One of my central arguments is that despite the representation of technologies as inert, neutral objects participating in the collection of data in the interests of health promotion and medical self-care, from a critical perspective such objects may be viewed as actively shaping the subjects/bodies of those who use them. Technologies discipline and order bodies in certain ways, just as bodies discipline and order technologies. They are not politically neutral, but rather are implicated in a dense web of power relations. Using medical and other technologies to peer inside the body is part of a mentality that assumes that more information about the body is always better.

There are a number of central themes that come together in the critical sociology of digital health phenomenon. These include examination of the technologies themselves that are part of Web 2.0 and the Internet of Things, including ubiquitous computing (devices that are mobile and wireless), wearable devices and embedded sensors in devices, as well as the ‘big data’ that are produced from digital technologies. Other themes are the emphasis on personal responsibility for self-care and self-monitoring in telemedical and health promotion programs, the withdrawal of the state from alleviating socioeconomic disadvantage and the promise of control over the body, disease and expenditure that is regularly articulated in discourses on digital technologies. Also important are the contributions of the discourse of ‘healthism’, or the assumption that good health should be privileged over other priorities in people’s lives, and the lure of techno-utopian and data-utopian discourses generally that promote digital technologies as the means by which good health and financial savings may be achieved. Surveillance, whether voluntary, imposed or coercive, is another central dimension of using the new digital health technologies.

Now that computers are wearable upon and can even be inserted into the body or ingested as pills, and are used as part of medical care and preventive health strategies, a new set of possibilities and limitations have been generated in relation to the ways that we think about and use these technologies. I argue that digital health discourses work to draw attention from the social determinants of health and support victim-blaming of those who are ill or viewed as not successfully managing health risks. They promote the myth that ‘clean’, ‘controlled’ technologies allow containment of the ‘messiness’ of human disease and bodily disorder.

Furthermore, digital health technologies discipline bodies in certain ways and configure a set of obligations concerning acting upon the data that they generate. Privacy and discrimination issues also need to be identified and acknowledged, given that digital monitoring devices potentially allow healthcare providers, health promoters, employers and health insurance companies to gain access to data on users’ bodily functions and activities in fine-grained detail. Greater attention needs to be paid to the moral, political and ethical dimensions of the digital health phenomenon.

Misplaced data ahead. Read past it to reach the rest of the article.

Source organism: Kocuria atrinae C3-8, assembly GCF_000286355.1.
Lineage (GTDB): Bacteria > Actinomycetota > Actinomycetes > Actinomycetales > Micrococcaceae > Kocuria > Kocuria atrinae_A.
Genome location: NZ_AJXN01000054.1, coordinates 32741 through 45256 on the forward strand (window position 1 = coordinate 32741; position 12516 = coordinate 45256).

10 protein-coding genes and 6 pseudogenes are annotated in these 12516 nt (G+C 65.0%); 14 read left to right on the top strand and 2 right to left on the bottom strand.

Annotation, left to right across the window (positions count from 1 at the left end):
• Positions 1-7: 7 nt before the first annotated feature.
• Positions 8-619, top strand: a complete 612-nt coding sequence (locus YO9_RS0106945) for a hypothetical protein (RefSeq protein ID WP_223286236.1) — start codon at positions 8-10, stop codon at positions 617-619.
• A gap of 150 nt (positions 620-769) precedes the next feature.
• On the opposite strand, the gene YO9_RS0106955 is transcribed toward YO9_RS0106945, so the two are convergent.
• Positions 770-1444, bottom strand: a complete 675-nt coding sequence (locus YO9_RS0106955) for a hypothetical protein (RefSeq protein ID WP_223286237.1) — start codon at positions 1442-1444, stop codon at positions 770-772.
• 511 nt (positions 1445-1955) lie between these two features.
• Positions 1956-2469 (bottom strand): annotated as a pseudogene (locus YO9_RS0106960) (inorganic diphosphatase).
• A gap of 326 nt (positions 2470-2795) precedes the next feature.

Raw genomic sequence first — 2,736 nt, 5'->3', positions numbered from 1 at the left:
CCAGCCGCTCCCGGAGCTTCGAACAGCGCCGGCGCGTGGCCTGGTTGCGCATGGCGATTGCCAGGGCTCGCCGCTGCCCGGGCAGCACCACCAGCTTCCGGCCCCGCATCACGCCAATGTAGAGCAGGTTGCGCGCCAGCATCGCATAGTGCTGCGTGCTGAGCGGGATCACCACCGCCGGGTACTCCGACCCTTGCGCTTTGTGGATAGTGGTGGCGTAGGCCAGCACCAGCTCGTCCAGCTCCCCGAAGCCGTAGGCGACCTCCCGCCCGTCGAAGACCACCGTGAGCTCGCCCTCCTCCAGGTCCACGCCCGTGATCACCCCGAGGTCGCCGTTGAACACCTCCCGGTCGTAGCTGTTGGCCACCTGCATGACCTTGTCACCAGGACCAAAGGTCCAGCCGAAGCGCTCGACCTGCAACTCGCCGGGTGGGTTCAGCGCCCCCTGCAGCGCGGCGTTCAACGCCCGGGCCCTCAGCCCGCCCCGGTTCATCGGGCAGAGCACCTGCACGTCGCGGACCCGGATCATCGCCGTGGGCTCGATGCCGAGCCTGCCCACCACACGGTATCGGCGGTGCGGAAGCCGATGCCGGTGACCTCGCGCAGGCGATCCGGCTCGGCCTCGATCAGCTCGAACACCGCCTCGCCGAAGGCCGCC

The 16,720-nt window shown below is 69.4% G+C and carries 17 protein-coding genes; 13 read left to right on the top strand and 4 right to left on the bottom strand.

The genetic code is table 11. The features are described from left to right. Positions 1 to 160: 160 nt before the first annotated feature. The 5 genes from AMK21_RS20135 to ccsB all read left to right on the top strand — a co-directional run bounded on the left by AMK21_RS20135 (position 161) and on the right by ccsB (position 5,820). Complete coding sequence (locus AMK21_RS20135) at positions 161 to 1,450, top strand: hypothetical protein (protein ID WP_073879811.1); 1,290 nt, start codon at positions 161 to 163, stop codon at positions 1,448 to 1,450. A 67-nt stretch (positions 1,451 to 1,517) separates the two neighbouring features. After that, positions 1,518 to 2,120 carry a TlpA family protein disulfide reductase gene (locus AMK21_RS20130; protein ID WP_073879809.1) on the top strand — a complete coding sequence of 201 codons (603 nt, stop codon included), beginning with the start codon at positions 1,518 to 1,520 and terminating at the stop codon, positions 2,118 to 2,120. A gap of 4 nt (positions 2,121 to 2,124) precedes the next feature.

Theorising mHealth and the quantified self

I have published several posts on this blog now about mHealth and the quantified self (see them here). I have also written two scholarly publications that have been published in academic journals discussing this topic in greater depth. In the first article I looked at how theories of surveillance society and the cyborg body could be applied to understanding the use of digital health technologies as they are used for health promotion, and also discussed privacy, intimacy and ethical issues (see here for details of the first article, the full version of which is open access).

The latest article is entitled ‘Quantifying the body: monitoring, performing and measuring health in the age of mHealth technologies’, published in Critical Public Health (see here for details). It builds upon the previous article by bringing in discussion of the quantified self movement. Here is the abstract:

Mobile and wearable digital devices and related Web 2.0 apps and social media tools offer new ways of monitoring, measuring and representing the human body. They are capable of producing detailed biometric data that may be collected by individuals and then shared with others. Health promoters, like many medical and public health professionals, have been eager to seize the opportunities they perceive for using what have been dubbed ‘mHealth’ (‘mobile health’) technologies to promote the public’s health. These technologies are also increasingly used by lay people outside the professional sphere of health promotion as part of voluntary self-tracking strategies (referred to by some as ‘the quantified self’). In response to the overwhelmingly positive approach evident in the health promotion and self-tracking literature, this article adopts a critical sociological perspective to identify some of the social and cultural meanings of self-tracking practices via digital devices. Following an overview of the technologies currently available for such purposes I move on to discuss how they may contribute to concepts of health, embodiment and identity. The discussion focuses particularly on how these technologies promote techno-utopian, enhancement and healthist discourses and the privileging of the visual and the metric in representing the body via these devices.

My current research is moving from a focus on health promotion to the construction of patienthood in digital health discourses. I’m looking at how patients are being encouraged to engage in self-monitoring and self-care activities to reduce healthcare costs, and the commodification of patients’ accounts of their experiences of illness and healthcare on social media platforms designed to elicit patient opinion.